Salesforce is extremely dynamic, open, and easy-to-work-in and our experience has demonstrated that, as users and management become comfortable working in the cloud, requests to expand the parameters of the system come quickly. For instance, in 2010/11 we launched a contact management and new gift entry system for fundraisers. Over a five year period, our Salesforce system has expanded to grant management, moves management, event management, gifts in play and many other areas which enrich the fundraisers ability to achieve success. Salesforce however, requires trained expertise for implementation and on-going support. Projected resources must include a realistic provision for accessing staff or consultants that are certified to work in the Salesforce environment.
4 Know Thy Data
The design and structure of Salesforce’s fundraising system is driven by the unique characteristics of each organization. It’s critical to understand and know your database prior to spec’ing out a new system or beginning your transition. Pull a series of frequencies (counts and moneys raised) from your current system including but not limited to: donor distribution; gift distribution; major donors/mid-level donors/low-end donors/inactive; prospects vs. donors and counts for each field. The best time to clean your files is prior to, not after the move. If you don’t do this, problems just compound, are reproduced and it’s harder to identify these issues in the new environment. Most critically, you should have baseline data for comparison to insure the move has been done accurately.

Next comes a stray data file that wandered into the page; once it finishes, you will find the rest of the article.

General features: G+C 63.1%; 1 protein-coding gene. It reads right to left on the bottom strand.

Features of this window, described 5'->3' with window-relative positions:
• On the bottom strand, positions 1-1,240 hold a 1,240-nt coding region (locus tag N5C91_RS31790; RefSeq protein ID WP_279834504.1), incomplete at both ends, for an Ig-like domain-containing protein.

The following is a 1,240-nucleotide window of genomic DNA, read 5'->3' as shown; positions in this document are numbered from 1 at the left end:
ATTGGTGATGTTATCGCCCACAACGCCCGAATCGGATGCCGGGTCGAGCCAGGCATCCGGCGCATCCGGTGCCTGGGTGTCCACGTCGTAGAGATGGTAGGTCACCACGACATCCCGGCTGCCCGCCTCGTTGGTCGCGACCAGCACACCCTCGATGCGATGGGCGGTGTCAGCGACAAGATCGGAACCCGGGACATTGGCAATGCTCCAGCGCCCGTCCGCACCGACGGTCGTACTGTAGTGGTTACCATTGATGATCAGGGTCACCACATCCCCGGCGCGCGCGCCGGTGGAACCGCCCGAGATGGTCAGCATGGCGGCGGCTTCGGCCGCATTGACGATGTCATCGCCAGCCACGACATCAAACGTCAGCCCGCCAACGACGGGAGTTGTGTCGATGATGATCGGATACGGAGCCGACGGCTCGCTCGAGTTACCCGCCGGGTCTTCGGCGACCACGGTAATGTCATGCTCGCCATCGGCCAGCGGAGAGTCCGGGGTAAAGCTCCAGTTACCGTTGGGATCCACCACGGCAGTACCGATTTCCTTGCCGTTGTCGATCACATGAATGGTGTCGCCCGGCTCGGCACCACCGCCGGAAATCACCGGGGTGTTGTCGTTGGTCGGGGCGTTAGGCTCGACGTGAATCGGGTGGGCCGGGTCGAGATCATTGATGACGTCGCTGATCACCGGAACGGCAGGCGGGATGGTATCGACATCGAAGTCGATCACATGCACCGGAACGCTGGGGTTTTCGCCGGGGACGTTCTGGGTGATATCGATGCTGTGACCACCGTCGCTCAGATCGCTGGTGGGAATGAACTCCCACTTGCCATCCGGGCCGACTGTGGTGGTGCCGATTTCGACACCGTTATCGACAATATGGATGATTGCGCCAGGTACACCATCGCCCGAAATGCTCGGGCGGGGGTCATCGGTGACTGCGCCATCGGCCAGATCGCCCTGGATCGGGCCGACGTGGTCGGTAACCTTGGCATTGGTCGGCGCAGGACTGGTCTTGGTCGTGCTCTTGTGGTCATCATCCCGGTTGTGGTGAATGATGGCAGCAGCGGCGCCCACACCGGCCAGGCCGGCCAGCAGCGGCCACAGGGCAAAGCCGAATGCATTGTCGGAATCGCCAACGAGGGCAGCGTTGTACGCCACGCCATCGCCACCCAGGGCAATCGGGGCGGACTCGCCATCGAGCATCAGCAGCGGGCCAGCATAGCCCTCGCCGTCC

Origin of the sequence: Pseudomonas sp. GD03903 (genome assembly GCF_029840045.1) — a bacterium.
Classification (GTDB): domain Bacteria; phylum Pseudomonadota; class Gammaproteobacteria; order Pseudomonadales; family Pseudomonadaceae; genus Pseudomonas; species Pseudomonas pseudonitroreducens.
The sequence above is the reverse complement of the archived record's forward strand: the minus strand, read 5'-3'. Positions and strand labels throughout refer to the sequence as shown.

I’ve heard from several nonprofits that they find/found it difficult to visualize the end result with Salesforce, because the system can be tailored to any organizational needs. Before making any decisions, be sure to network with other organizations, whether that’s in the Power of Us Hub, at Salesforce.org or 3rd party events, online on social networks like LinkedIn. It’s OK to ask to take a peek at their system, inquire about what apps they find helpful, and learn from their experiences.